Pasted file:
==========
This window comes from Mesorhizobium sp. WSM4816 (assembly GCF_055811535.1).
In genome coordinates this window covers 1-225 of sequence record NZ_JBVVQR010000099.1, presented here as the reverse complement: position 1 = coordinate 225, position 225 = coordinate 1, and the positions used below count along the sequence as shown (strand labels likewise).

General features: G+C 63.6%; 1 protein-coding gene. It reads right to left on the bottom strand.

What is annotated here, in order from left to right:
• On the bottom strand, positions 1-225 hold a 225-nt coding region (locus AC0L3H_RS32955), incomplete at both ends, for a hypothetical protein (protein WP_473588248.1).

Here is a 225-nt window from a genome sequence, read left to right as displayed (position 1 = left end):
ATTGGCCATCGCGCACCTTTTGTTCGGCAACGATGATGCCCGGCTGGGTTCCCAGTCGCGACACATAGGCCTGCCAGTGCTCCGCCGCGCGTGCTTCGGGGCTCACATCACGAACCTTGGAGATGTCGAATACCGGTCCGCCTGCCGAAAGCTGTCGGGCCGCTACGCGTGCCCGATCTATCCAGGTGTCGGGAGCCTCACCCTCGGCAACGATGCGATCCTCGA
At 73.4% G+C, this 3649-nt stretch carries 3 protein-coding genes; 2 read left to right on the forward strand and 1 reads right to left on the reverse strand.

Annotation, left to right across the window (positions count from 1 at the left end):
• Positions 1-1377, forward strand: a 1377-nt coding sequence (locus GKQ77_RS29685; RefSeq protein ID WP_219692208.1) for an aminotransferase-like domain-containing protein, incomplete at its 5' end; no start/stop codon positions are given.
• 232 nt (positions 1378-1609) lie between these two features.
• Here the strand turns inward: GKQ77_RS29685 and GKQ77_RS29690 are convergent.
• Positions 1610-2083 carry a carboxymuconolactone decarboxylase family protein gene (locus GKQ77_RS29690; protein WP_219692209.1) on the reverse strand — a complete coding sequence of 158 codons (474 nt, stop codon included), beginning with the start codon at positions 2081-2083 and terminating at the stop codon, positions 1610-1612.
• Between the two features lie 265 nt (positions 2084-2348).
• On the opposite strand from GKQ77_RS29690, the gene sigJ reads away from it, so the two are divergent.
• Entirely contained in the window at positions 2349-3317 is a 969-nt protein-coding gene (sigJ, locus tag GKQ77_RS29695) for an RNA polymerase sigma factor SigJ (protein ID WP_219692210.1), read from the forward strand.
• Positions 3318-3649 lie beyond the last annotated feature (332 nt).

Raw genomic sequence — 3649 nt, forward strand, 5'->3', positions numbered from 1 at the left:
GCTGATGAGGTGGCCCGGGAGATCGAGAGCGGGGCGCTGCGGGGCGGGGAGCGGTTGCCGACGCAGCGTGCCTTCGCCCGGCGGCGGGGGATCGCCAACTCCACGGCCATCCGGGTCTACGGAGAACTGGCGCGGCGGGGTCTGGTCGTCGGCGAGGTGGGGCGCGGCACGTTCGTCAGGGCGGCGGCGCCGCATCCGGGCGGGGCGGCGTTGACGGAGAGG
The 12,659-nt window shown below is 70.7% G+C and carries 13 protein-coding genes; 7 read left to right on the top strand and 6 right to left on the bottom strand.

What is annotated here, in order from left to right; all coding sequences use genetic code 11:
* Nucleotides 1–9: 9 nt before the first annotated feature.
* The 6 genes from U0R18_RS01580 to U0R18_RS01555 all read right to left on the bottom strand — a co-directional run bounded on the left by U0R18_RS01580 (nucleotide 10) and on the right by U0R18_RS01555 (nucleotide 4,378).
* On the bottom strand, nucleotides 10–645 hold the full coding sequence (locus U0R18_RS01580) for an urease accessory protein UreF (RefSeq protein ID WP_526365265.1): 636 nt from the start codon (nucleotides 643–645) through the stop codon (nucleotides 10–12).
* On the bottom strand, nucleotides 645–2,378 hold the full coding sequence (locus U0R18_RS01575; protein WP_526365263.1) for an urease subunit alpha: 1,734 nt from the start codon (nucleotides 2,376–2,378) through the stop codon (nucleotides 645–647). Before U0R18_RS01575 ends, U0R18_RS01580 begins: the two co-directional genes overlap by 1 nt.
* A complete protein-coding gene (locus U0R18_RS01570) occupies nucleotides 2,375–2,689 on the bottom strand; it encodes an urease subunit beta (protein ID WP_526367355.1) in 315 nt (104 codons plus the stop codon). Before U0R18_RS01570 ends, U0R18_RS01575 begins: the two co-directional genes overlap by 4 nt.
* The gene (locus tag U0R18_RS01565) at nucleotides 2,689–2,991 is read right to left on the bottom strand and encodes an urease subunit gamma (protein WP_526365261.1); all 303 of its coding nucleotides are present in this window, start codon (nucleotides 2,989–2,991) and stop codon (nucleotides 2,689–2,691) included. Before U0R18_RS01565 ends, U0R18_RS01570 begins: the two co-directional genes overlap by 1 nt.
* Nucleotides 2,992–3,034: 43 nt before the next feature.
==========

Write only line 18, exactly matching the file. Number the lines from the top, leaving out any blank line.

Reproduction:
Raw genomic sequence — 3649 nt, forward strand, 5'->3', positions numbered from 1 at the left: